Thursday, 14 November 2013

Resistance is Futile - The Resistance: Avalon session

Pete recounts a game of The Resistance: Avalon played Tuesday 5 November.

We ended the night, like many a recent NoBoG evening, with a game of The Resistance: Avalon - the Arthurian themed reworking of Don Eskridge’s The Resistance. This occasion would provide a triumph for the forces of good and a right trashing for the evil minions of Mordred.

With seven being the number of players (it might have been nine, but for Robin dashing for a bus and Nicky preferring to make an early break for home to putting up with all the smack talk) we looked at the balance between good and evil and decided that the three minions of Mordred [evil spies!] would need a bit of a handicap to prevent anything similar to a recent 3-0 mauling in the favour of evil. We decided to play with Oberon [a spy, but he is not known to, and does not know the other spies] in addition to Merlin, Percival and the Lady of the Lake to really stack things in favour of good. We did not, however, account for the fantastic good fortune to come which would seal a rapid and crushing victory for the brave and valiant loyal servants.

The Introduction
Having had a couple of recent games which were somewhat ruined by certain information being missed or accidentally revealed during the set-up, I have taken it upon myself to perform a particularly thorough and highly patronising version of the introduction to the game. We used some dubious finger counting method to determine that Bondy should take the first player crown (putting myself in position three). I looked at my secret role card and saw that I was Percival, I took a moment to compose myself and then began my awkward diction.

When I opened my eyes to see who Merlin was, it was none other than my good friend Rich sitting immediately to my right in position two. I tried very hard to maintain my composure while finishing the intro talk and (as I always do, no matter what my role) immediately proclaimed myself as “not a spy” then proceeded to question the others at the table starting with Rich. He said that he was also not a spy, to which I responded that he must be telling the truth as I know him well enough to know if he is lying. I asked everyone else and made some wild accusations based upon nothing as I am not particularly adept when it comes to discerning a tell, but hoping that perhaps someone might accidentally give something away.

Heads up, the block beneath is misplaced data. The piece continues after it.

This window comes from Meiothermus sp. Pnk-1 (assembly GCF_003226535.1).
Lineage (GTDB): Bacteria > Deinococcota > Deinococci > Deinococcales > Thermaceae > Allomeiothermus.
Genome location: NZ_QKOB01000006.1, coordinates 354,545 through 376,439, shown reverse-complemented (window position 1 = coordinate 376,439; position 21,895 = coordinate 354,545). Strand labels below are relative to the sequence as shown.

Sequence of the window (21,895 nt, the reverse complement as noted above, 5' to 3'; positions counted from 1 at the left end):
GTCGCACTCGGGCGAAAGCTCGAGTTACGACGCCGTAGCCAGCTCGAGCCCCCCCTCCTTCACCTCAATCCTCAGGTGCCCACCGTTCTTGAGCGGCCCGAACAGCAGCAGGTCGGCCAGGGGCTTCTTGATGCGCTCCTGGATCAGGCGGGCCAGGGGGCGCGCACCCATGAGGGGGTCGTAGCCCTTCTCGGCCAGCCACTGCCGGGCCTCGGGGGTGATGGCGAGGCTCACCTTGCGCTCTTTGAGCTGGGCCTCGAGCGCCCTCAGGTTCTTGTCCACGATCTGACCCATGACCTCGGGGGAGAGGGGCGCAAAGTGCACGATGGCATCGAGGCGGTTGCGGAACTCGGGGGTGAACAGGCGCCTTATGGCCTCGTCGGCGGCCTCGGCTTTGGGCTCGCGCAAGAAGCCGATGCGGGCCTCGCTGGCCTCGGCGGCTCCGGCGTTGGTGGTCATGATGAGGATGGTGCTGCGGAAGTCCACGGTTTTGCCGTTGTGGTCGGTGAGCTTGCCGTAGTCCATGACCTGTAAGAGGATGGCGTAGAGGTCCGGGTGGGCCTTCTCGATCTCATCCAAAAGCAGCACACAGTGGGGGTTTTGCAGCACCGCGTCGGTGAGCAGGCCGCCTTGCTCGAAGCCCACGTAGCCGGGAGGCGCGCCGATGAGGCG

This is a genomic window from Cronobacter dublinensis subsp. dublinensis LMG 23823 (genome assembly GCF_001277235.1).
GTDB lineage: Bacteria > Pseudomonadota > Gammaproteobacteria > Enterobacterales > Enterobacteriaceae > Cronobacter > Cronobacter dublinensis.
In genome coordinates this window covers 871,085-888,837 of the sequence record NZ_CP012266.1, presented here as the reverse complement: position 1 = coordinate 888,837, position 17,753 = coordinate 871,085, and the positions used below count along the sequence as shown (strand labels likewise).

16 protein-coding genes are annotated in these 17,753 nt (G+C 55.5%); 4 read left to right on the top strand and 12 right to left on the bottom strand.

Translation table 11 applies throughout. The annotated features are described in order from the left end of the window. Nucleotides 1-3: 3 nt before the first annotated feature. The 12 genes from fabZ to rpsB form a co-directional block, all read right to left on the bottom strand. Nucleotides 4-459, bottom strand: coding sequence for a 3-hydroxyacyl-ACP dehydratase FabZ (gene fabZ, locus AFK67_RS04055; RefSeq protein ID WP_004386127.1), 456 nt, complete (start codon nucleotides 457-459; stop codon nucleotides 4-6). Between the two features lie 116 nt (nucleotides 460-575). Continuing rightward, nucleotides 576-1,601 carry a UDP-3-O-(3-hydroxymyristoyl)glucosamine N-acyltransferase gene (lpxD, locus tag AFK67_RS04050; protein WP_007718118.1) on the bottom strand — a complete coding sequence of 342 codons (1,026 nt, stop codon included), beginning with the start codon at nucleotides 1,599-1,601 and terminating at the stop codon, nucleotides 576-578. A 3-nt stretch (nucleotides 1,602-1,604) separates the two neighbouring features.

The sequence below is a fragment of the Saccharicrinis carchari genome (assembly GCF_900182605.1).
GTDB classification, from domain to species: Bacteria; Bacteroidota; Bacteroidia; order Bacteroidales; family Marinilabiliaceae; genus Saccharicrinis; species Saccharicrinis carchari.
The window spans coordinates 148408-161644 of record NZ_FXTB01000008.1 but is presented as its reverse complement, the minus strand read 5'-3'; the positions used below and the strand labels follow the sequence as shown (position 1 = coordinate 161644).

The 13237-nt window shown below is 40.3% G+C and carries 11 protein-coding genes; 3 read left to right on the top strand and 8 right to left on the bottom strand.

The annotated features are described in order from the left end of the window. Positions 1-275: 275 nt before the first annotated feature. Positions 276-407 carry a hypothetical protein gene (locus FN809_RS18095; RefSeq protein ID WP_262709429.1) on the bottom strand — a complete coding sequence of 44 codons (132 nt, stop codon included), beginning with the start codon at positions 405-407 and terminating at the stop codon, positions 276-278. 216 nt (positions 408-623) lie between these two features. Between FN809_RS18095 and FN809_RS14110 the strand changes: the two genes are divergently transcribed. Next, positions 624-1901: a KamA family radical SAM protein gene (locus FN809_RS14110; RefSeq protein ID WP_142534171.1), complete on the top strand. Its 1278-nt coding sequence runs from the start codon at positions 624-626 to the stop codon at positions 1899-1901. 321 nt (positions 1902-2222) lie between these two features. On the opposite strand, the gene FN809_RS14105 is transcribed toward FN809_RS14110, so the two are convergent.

Round One
It was time for Bondy to propose the first mission and, through a twist of luck, we managed to persuade him to send myself and Rich. We seem to have settled into a bit of a pattern of voting down the first few mission proposals as it is believed that it is better to try to get as much information as possible by seeing who sends who and who votes for what proposals - the belief being that more information can only help the good guys [as long as Merlin doesn’t give himself away] - so I voted to reject, even though I was on the mission and knew that both myself and Rich were good.

When the vote was revealed it showed all rejects, which I declared was the perfect result: if there was a spy on the mission then at least one of the spies would have voted for it; no-one accepting the mission proposal meant that the spies didn’t like it. Rich, knowing full well that we were both good, agreed to send us two again. The vote and the mission passed.